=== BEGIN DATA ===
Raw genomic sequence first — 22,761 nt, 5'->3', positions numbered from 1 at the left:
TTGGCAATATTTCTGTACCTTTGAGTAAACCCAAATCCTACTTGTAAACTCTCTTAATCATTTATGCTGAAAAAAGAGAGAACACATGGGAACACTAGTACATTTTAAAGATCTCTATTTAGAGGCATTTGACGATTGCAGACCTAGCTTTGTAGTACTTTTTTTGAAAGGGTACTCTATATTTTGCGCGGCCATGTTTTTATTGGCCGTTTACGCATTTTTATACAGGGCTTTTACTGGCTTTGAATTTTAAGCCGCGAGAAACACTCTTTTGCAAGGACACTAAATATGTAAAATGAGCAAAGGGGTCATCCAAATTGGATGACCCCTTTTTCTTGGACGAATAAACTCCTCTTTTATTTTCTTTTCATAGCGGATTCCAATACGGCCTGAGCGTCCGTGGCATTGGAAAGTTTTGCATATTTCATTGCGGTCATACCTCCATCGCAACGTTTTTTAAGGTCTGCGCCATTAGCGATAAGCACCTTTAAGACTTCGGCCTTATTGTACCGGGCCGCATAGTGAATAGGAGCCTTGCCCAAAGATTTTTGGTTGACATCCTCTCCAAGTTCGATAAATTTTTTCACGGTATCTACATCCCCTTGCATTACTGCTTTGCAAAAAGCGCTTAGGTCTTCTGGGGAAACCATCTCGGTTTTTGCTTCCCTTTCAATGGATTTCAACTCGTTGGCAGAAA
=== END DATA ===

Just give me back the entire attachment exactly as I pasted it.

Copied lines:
Raw genomic sequence first — 22,761 nt, 5'->3', positions numbered from 1 at the left:
TTGGCAATATTTCTGTACCTTTGAGTAAACCCAAATCCTACTTGTAAACTCTCTTAATCATTTATGCTGAAAAAAGAGAGAACACATGGGAACACTAGTACATTTTAAAGATCTCTATTTAGAGGCATTTGACGATTGCAGACCTAGCTTTGTAGTACTTTTTTTGAAAGGGTACTCTATATTTTGCGCGGCCATGTTTTTATTGGCCGTTTACGCATTTTTATACAGGGCTTTTACTGGCTTTGAATTTTAAGCCGCGAGAAACACTCTTTTGCAAGGACACTAAATATGTAAAATGAGCAAAGGGGTCATCCAAATTGGATGACCCCTTTTTCTTGGACGAATAAACTCCTCTTTTATTTTCTTTTCATAGCGGATTCCAATACGGCCTGAGCGTCCGTGGCATTGGAAAGTTTTGCATATTTCATTGCGGTCATACCTCCATCGCAACGTTTTTTAAGGTCTGCGCCATTAGCGATAAGCACCTTTAAGACTTCGGCCTTATTGTACCGGGCCGCATAGTGAATAGGAGCCTTGCCCAAAGATTTTTGGTTGACATCCTCTCCAAGTTCGATAAATTTTTTCACGGTATCTACATCCCCTTGCATTACTGCTTTGCAAAAAGCGCTTAGGTCTTCTGGGGAAACCATCTCGGTTTTTGCTTCCCTTTCAATGGATTTCAACTCGTTGGCAGAAA